Husky Injection Molding Systems Ltd. will reduce its presence in the large-molding-machine market for the automotive sector in favor of building up its core business of presses for PET preforms and the packaging sector.
The decision to de-emphasize large-machine manufacturing at its plant in Dudelange, Luxembourg, reflects differing growth rates in the respective markets, said Volker Neuber, Husky's vice president of service and sales for Europe, the Middle East and Africa.
Husky also has placed its Detroit technical center in Novi, Mich., up for sale. Signature Associates, a commercial real estate firm in Southfield, Mich., is listing the 115,000-square-foot building on its Web site, with a sale price of $13 million.
``Over the past 10 years, we have built a good share in North America and made some inroads in Europe, but recently the growth trend has been in the packaging market,'' Neuber said.
``We will continue to support existing customers, but will not invest into new developments [for automotive],'' he said.
The Bolton, Ontario-based company will continue to take repeat orders for its Quadloc machines as well as maintaining its commitment in tooling, hot runners and metal molding for automotive applications.
Neuber said there will be no job losses at the Luxembourg plant as a result of the shift.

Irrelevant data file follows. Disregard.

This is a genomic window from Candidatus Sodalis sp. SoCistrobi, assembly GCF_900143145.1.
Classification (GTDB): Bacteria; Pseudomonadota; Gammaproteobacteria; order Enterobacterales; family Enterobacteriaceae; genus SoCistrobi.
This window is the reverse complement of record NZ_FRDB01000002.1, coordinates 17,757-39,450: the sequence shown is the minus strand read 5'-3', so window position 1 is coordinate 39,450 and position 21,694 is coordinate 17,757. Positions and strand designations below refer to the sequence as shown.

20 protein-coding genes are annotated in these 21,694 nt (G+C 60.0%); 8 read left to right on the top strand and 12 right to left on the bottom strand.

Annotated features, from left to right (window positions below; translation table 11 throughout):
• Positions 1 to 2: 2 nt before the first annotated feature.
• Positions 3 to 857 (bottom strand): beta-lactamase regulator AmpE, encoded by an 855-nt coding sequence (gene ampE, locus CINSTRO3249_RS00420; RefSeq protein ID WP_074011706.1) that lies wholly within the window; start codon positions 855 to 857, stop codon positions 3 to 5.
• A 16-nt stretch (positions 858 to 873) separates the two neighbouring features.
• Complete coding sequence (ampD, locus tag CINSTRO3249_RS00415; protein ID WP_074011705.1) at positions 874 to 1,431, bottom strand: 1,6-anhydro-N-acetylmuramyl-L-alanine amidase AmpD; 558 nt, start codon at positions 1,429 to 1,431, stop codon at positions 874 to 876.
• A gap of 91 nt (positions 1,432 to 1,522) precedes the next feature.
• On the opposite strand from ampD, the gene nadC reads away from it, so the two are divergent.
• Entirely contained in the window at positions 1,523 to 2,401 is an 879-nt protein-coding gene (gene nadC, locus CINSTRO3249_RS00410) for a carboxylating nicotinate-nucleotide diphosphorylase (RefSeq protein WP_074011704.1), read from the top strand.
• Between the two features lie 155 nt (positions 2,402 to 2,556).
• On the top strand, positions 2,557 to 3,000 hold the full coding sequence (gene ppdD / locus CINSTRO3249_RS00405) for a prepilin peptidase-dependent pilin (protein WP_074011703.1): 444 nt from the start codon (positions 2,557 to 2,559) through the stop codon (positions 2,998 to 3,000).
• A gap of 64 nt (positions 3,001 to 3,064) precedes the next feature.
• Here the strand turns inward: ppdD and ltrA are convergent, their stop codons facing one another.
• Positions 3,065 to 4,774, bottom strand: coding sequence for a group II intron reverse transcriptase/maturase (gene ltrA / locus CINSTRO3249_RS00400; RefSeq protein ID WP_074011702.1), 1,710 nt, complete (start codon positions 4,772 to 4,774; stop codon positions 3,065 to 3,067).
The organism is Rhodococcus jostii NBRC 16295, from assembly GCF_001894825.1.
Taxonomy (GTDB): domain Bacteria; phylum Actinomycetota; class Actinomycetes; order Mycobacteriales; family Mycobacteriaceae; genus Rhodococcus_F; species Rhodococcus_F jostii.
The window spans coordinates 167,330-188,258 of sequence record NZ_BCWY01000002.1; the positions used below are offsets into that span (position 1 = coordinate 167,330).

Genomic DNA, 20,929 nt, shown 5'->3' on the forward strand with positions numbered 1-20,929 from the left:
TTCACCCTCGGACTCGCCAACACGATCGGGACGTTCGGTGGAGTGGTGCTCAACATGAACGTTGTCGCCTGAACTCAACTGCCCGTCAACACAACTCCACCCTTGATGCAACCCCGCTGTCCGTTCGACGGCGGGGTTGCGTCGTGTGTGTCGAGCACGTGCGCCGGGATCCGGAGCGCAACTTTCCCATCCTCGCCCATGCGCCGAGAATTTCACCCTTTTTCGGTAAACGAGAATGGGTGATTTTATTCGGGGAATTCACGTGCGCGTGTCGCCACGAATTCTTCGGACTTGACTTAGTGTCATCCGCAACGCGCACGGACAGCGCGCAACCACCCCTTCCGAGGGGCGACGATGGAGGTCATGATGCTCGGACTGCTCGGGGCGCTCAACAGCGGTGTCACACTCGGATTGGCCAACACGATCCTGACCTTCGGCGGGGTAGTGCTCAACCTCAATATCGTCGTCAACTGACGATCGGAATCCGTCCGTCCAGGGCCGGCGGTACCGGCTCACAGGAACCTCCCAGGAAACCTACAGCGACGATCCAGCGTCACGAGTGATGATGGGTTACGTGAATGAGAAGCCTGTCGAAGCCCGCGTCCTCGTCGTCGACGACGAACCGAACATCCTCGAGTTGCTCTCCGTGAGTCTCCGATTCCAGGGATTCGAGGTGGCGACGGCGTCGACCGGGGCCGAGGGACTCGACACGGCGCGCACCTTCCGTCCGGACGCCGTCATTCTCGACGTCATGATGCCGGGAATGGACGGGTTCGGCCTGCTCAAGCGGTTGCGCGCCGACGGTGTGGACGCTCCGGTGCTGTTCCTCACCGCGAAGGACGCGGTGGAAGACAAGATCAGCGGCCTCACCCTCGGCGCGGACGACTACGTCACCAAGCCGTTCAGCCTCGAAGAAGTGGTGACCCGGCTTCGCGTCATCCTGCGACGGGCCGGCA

Moving out of the automotive market reverses a strategy started 11 years ago by Husky founder Robert Schad. He transformed the firm from a specialist in PET preforms and thin-wall packaging a market that was getting crowded and made it a broad-line supplier of general-purpose machines.
As a result, Husky rolled out some new automotive machines and opened the Detroit technical center.
In December, Canadian private equity company Onex Corp. bought Husky from Schad and his wife, Elizabeth, along with the other shareholders.
A few months ago, rumors moved through machinery circles that, under direction of the new ownership, Husky was exiting the automotive market. Neuber said the decision was made by Husky management.
Packaging was Husky's original market, and the firm is the dominant global player for PET preform machines. Meanwhile, the automotive market is struggling, especially in North America.
Neuber said that, over the past year, Husky's Luxembourg factory has been increasingly geared up to manufacture packaging and PET preform machines. Husky has strengthened its local supply capability for growth markets such as Eastern Europe.
Husky also claims global market leadership in injection presses used to make plastic closures.
The company's large-machine product line is called Quadloc, and is offered in clamping forces of 1,500-6,000 tons. Equipped with the firm's Tandem and Index technology, the machines brought innovative ways to mold car interiors components.
However, Neuber pointed out, the North American vehicle component industry does not promise significant sales in its current state.
Plastics News senior reporter Bill Bregar contributed to this report.